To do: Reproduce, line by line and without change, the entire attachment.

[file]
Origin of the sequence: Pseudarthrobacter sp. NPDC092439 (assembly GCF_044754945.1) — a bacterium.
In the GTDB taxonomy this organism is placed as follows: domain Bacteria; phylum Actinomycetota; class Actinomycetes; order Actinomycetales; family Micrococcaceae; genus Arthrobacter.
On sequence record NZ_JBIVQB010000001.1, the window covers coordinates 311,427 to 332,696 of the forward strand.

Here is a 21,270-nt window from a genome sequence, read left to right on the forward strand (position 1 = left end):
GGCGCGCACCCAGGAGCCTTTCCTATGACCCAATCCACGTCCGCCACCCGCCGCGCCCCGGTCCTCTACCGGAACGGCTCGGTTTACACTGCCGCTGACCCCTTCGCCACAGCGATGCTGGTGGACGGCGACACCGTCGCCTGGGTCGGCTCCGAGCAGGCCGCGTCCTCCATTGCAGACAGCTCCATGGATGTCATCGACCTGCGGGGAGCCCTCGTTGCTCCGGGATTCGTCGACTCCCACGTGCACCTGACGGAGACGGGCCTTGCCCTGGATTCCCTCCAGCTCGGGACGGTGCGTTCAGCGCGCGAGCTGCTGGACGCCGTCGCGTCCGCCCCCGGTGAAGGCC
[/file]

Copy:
Origin of the sequence: Pseudarthrobacter sp. NPDC092439 (assembly GCF_044754945.1) — a bacterium.
In the GTDB taxonomy this organism is placed as follows: domain Bacteria; phylum Actinomycetota; class Actinomycetes; order Actinomycetales; family Micrococcaceae; genus Arthrobacter.
On sequence record NZ_JBIVQB010000001.1, the window covers coordinates 311,427 to 332,696 of the forward strand.

Here is a 21,270-nt window from a genome sequence, read left to right on the forward strand (position 1 = left end):
GGCGCGCACCCAGGAGCCTTTCCTATGACCCAATCCACGTCCGCCACCCGCCGCGCCCCGGTCCTCTACCGGAACGGCTCGGTTTACACTGCCGCTGACCCCTTCGCCACAGCGATGCTGGTGGACGGCGACACCGTCGCCTGGGTCGGCTCCGAGCAGGCCGCGTCCTCCATTGCAGACAGCTCCATGGATGTCATCGACCTGCGGGGAGCCCTCGTTGCTCCGGGATTCGTCGACTCCCACGTGCACCTGACGGAGACGGGCCTTGCCCTGGATTCCCTCCAGCTCGGGACGGTGCGTTCAGCGCGCGAGCTGCTGGACGCCGTCGCGTCCGCCCCCGGTGAAGGCC